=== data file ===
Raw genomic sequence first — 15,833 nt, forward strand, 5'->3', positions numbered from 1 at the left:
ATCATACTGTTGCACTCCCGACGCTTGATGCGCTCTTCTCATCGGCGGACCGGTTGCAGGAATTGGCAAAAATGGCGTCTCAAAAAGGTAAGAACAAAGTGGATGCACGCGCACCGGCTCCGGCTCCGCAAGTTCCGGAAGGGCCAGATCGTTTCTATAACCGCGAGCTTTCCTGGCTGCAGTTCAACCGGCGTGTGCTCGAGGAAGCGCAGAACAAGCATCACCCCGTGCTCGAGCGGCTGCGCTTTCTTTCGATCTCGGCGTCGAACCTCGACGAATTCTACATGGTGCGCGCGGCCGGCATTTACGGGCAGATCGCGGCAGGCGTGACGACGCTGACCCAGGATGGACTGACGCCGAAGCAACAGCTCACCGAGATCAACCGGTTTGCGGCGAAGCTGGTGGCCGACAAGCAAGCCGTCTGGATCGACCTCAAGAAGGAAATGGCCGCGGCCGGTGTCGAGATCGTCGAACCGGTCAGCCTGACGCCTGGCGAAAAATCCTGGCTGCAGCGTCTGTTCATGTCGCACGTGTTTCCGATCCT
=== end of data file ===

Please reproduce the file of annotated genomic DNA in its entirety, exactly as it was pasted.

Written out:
Raw genomic sequence first — 15,833 nt, forward strand, 5'->3', positions numbered from 1 at the left:
ATCATACTGTTGCACTCCCGACGCTTGATGCGCTCTTCTCATCGGCGGACCGGTTGCAGGAATTGGCAAAAATGGCGTCTCAAAAAGGTAAGAACAAAGTGGATGCACGCGCACCGGCTCCGGCTCCGCAAGTTCCGGAAGGGCCAGATCGTTTCTATAACCGCGAGCTTTCCTGGCTGCAGTTCAACCGGCGTGTGCTCGAGGAAGCGCAGAACAAGCATCACCCCGTGCTCGAGCGGCTGCGCTTTCTTTCGATCTCGGCGTCGAACCTCGACGAATTCTACATGGTGCGCGCGGCCGGCATTTACGGGCAGATCGCGGCAGGCGTGACGACGCTGACCCAGGATGGACTGACGCCGAAGCAACAGCTCACCGAGATCAACCGGTTTGCGGCGAAGCTGGTGGCCGACAAGCAAGCCGTCTGGATCGACCTCAAGAAGGAAATGGCCGCGGCCGGTGTCGAGATCGTCGAACCGGTCAGCCTGACGCCTGGCGAAAAATCCTGGCTGCAGCGTCTGTTCATGTCGCACGTGTTTCCGATCCT